Grisewood was to have a distinguished career as BBC observer, producer and correspondent. The production would appear to have been premiered through 2 performances on the Tuesday and Wednesday nights. The first for 5GB in Birmingham and the second from 2LO in London. A unique feature of the broadcast was the involvement of the original author in performance. Compton Mackenzie read the narrative linking passages of his character 'Michael Fane' who is the actual narrator in the novel.

Every aspect of the BBC's presentation of Mackenzie was eulogistic and in the frame of literary celebrity. On January 4th 1929, Arthur Vivian' writes:

"...but the real man, for us, began with 'Carnival' (1912) London was full of 'Carnival' for months - it was the book of the year, and I have always felt, the perfect modern example of artistic balance and completion in a novel... Such a wealth of colour, and of truth in the portrayal - books for happy dipping night after night: the dreaming spires of Oxford, sideshows in the Earl's Court Exhibition, building girls of questionable mothers in West Kensington, bearded decadents in Edwardes Square, prize-fighting bullies in squalid slums, and the good and the bad and the stupid and the lovable sides of the girls of the 'Orient' and the 'Orange.' The 'Orient,' the Alhambra of the vanished promenade and its promiscuous and multi-coloured crowd; and the 'Orange' that 'Carnival' of which a radio version will be broadcast by the BBC on January 8 and 9. 'Carni Vale' indeed - but what a word of flesh and heart and devil, what wealth of human feeling, and how superbly Mackenzie creates characters!'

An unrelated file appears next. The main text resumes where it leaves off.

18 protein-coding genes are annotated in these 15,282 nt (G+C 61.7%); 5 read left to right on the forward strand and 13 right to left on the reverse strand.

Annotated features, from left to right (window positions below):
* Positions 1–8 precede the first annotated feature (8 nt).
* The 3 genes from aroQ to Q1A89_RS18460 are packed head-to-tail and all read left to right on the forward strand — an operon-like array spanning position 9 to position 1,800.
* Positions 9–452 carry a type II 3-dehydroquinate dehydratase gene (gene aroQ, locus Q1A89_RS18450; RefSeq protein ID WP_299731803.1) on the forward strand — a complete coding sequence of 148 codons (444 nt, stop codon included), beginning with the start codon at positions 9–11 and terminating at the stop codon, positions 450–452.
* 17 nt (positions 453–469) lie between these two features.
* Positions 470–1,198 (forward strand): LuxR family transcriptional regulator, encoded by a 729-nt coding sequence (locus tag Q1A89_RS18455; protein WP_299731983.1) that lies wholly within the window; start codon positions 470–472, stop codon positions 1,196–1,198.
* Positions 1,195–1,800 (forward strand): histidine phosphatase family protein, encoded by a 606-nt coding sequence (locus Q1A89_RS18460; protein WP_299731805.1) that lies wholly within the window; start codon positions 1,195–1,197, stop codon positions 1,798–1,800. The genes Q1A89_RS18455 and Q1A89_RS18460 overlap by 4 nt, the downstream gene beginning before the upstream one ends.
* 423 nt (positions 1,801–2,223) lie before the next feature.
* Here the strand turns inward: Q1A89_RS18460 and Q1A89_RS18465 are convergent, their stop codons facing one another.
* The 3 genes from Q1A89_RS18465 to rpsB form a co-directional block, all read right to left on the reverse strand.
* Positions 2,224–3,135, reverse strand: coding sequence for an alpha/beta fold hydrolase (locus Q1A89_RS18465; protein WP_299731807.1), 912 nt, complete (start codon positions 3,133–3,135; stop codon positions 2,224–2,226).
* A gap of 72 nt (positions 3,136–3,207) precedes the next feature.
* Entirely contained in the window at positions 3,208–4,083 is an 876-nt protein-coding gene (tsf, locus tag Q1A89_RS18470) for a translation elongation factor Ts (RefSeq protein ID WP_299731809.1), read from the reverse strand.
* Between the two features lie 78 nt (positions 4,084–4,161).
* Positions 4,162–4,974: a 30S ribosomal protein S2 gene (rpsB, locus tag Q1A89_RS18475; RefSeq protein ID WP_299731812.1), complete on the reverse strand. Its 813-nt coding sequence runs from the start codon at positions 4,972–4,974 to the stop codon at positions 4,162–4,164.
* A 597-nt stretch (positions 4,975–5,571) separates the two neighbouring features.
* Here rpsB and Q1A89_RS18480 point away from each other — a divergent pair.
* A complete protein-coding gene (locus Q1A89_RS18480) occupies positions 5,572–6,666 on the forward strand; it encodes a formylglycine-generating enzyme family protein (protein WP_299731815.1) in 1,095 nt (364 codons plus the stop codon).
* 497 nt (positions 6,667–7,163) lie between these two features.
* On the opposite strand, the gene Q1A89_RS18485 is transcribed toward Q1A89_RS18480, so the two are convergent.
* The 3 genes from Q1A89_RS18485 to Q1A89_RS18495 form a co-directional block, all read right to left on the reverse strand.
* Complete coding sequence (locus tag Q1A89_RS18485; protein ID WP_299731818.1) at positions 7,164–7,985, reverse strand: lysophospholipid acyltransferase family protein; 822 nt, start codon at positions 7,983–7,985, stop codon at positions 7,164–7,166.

Critical evaluation of a detailed and reflective kind appeared as the first editorial feature/article for the Radio Times on January 25th 1929. Filson Young reported 'Broadcast Drama:, A record of Progress' and this theme was structured around a profound and intriguing analysis of Carnival as a rise in the ground 'that we are able to look back and measure the distance we have come'. Young continued:

'In the history of the development of radio drama, the recent broadcasting of Carnival was one such eminence from which we are enabled to realise how genuinely the new art of radio drama has been developed during the last five years...